Reviews for Alex and Lulu : Two of a Kind


Booklist Reviews 2009 May #1
*Starred Review* Alex and Lulu are best friends. That's because they like a lot of the same things: running, jumping, and swinging at the park. But there are ways in which the duo differ, and when Lulu notes--"We are just SO different"--Alex begins to worry. He remembers that Lulu doesn't like soccer because it squashes her flowers. He wants to play ship's captain, and she wants to paint. Oh, dear. Alex confronts Lulu with the news that they might be dreaded opposites, but she calmly tells him she doesn't think so. Opposites are things like big and small, wet and dry, slow and fast. Alex and Lulu may be different, but they are "together." There are many books about friends who don't see eye to eye, but this one is notable both for the clarity of its message and for the delightfulness of its art. In simple language (and with the added bonus of a lesson in opposites), this cat girl, Lulu, and dog boy, Alex, capture the essence of friendship and find the ways differences can enhance compatibility. (In the last spread Lulu is painting the cardboard boat that Alex is piloting.) This is also a particularly attractive piece of bookmaking. Alex and Lulu frolic on hefty pages against backgrounds of saturated color. Simple geometric shapes, bright colors, and bits of collage invite little ones into a safe, yet expansive world. Copyright 2009 Booklist Reviews.

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ForeWord Magazine Reviews 2009 May/June

Children often struggle with their friendships because they do not fully understand them. Author Lorena Siminovich seems to have had this in mind while writing Alex and Lulu: Two of A Kind. Siminovich is an established author and illustrator, as well as the owner of a modern art company, Petit Collage.

Alex and Lulu, a dog and a cat, are best friends who share every part of their day. As the day progresses, Alex and Lulu realize they do not agree on everything. For instance, when it starts to rain, Lulu wants to rush home, but Alex "doesnt want to stay dry" and wants to take his time; at another point, Alex thinks about playing soccer, but then remembers Lulu doesnt like soccer because it "squashes" her flowers. Their day continues like this: Lulu is calm and observant, while Alex is active and adventurous.

Siminovichs illustrations fill the pages with a wide variety of colors and textures. Bright reds and blues are mixed in with polka dots, textured walls and rain puddles, and chalk-like drawings of buildings and furniture. The text is integrated into the illustrations, allowing the reader to delve further into the art.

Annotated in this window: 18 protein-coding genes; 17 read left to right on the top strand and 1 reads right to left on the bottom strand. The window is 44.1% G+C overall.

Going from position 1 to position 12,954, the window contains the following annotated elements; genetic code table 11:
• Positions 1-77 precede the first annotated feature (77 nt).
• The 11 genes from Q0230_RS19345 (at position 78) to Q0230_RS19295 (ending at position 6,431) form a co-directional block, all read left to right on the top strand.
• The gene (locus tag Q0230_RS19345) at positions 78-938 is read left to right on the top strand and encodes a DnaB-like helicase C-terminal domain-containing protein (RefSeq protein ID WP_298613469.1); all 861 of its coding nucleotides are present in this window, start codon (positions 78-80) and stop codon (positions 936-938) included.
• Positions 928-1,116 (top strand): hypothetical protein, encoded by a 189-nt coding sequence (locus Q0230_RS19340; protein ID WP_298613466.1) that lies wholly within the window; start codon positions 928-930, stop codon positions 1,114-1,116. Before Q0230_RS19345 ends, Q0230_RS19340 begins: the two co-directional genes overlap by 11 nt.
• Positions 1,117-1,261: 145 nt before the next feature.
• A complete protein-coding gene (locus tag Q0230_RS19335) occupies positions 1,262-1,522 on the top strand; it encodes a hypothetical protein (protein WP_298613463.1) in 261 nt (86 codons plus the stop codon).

Alex and Lulu is not only a sweet story of a dog and cat, but also the enchanting tale of a maturing friendship. This book would serve as a great tool for teaching social skills to children. It is simply told and beautifully illustrated, with the ability to provide a child insight into his or her struggles. (February)

©2009 ForeWord Magazine. All Rights Reserved.

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Horn Book Guide Reviews 2009 Fall
Dog Alex worries that he and his best friend Lulu, a cat, are too different: Alex loves jumping in puddles while Lulu wants to stay dry; Alex goes exploring while Lulu paints. Ultimately, Lulu reassures Alex, "it's because we're so different that we have the most fun." Genial illustrations using simple shapes and eye-pleasing patterns enhance this opposites-attract story. Copyright 2009 Horn Book Guide Reviews.

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Kirkus Reviews 2009 March #1
Clean lines and muted colors lend a simple charm to Siminovich's flat cartoon illustrations--which compensates, at least in part, for her jackhammer style of lesson delivery. Alex (a dog) and Lulu (a cat) love pillow fights and playing on the swings. But because he also likes sports, climbing trees, jumping in puddles, pretending to be a sailor and other boy things, while she's more into painting, reading and flowers, Alex begins to fret that they're "too different to be friends." After going off on a tangent with a disquisition on "opposites," Lulu leadingly restores his equanimity by explaining that " ‘sometimes it's because we're so different that we have the most fun when we're--' ‘Together!' shouts Alex." Most younger children aren't likely to be so analytical about their friendships--and those who are may be more convinced by the many better articulated celebrations of differences, from Frog and Toad and Tony Johnston's Alien and Possum on. (Picture book. 4-6) Copyright Kirkus 2009 Kirkus/BPI Communications.All rights reserved.

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School Library Journal Reviews 2009 May

PreS-Gr 1--Alex, a white dog with a large black spot over one eye, is best friends with a white cat with black markings. One day, Lulu gets her pal thinking about the ways in which they are different; for example, Alex enjoys soccer and playing ship's captain, but Lulu prefers painting flowers. He worries that their relationship is in jeopardy. To reassure him, Lulu offers several examples of true opposites ("big and small," "wet and dry") and reminds Alex that they share many interests in common (pillow fights). What's more, their differences can mesh, making the friendship solid and interesting. Siminovich's spare scenes offer patterned backgrounds and an occasional charming detail, such as a trio of ants carrying a leaf umbrella or a "FRAGILE" packing sticker on Alex's homemade boat. The block figures, who always seem to be on tiptoe, pose in linear fashion. With their retro feel and lack of fuss, the artwork is delectable. Despite stereotypical gender roles, the text serves both storytellers and independent readers.--Gay Lynn Van Vleck, Henrico County Library, Glen Allen, VA

[Page 89]. Copyright 2008 Reed Business Information.

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